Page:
A walk along the Essex coast to a historic pub: the Crooked Billet, Leigh-on-Sea | Essex holidays

Why is the Essex coast so underrated? Close to London, and arguably as pretty as any other, is it because there’s something unchanging about it – perhaps even conventional? And yet stepping off the train at Shoeburyness – the last stop on the capital to coast railway from Fenchurch Street – feels gently discombobulating.

There’s always a romantic quality about the end of the line, and just a few minutes’ walk away there is a vast estuary foreshore with rocky outcrops under an expansive Essex sky.

A second world war concrete listening device for incoming bombers in Gunners Park

It’s here, on a blustery Sunday, that my boyfriend and I survey the view at the start of our seven-mile coastal hike to the village of Old Leigh. To our left is a mile-long defence boom, built in the second world war to prevent submarines from accessing the Thames, now protected as a historical monument. To our right is Shoebury garrison, formerly owned by the Ministry of Defence, which sprang up during the Crimean war in the 1850s. We begin by strolling past its historic buildings, including the officers’ mess, now converted into prestigious housing, while an adjoining park is dotted with grassy mounds, once air-raid shelters.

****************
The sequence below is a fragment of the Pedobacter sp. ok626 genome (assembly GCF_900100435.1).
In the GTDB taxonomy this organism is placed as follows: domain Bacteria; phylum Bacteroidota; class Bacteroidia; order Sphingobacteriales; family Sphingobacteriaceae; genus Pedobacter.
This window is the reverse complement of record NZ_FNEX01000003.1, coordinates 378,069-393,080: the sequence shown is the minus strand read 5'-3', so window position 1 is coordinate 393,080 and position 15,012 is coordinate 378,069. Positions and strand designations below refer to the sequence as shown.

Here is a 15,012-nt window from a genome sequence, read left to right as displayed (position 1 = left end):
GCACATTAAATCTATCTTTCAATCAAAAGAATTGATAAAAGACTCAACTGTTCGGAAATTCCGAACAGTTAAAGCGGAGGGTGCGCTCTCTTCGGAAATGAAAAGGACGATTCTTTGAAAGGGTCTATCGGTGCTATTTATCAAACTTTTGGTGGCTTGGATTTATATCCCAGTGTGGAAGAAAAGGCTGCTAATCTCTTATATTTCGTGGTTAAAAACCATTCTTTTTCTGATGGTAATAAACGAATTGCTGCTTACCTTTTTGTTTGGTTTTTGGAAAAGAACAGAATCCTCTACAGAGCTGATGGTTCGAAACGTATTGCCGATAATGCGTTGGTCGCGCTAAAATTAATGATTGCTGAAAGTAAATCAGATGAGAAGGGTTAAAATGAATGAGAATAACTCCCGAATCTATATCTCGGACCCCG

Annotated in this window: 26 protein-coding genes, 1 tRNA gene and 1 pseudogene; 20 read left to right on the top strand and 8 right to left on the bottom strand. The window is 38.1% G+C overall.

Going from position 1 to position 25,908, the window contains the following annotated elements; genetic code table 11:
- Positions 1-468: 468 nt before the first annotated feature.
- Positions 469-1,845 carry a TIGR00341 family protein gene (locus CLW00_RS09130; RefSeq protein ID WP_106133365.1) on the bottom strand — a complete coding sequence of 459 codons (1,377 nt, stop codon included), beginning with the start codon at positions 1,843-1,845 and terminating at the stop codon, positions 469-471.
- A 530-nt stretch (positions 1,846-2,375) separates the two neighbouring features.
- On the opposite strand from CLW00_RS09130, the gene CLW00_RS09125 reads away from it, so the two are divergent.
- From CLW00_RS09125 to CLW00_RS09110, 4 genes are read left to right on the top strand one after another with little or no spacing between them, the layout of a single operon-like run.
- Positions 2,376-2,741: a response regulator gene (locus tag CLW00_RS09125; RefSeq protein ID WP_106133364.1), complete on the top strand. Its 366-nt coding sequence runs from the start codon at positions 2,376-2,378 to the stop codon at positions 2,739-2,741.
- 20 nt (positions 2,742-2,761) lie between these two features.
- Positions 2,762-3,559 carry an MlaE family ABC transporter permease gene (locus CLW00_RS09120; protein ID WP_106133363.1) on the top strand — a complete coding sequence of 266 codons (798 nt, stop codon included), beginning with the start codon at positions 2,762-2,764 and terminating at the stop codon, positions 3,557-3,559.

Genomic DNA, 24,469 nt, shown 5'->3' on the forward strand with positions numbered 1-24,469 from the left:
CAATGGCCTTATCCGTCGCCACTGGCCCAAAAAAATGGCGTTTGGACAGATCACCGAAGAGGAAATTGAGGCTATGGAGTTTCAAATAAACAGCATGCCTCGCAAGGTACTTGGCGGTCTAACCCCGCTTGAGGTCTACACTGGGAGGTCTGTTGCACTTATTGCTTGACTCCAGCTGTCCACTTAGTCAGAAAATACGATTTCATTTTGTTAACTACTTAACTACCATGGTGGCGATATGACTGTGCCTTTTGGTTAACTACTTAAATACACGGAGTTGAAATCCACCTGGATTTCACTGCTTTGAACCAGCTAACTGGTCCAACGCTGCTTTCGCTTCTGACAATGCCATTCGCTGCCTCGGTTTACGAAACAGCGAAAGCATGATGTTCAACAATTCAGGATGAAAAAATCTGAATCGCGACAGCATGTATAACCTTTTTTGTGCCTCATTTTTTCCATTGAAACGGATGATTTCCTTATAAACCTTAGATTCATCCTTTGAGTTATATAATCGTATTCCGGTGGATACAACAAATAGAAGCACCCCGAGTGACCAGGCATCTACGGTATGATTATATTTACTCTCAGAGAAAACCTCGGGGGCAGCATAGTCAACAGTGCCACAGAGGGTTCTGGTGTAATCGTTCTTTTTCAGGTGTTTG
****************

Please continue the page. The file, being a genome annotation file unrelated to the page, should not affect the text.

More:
A vantage point over the beach houses the imposing quick-firing battery, built in 1899 as a coastal artillery training facility. We learn from one of the many info plaques that a 1940-built machine-gun emplacement set into the seawall is the only second world war anti-invasion facility to have survived in the garrison. We read about the magnetic mine dropped on to the tidal flats in 1939 by German seaplanes, and the remains of the concrete Mulberry harbour, designed as a supply base for the allied invasion of Normandy.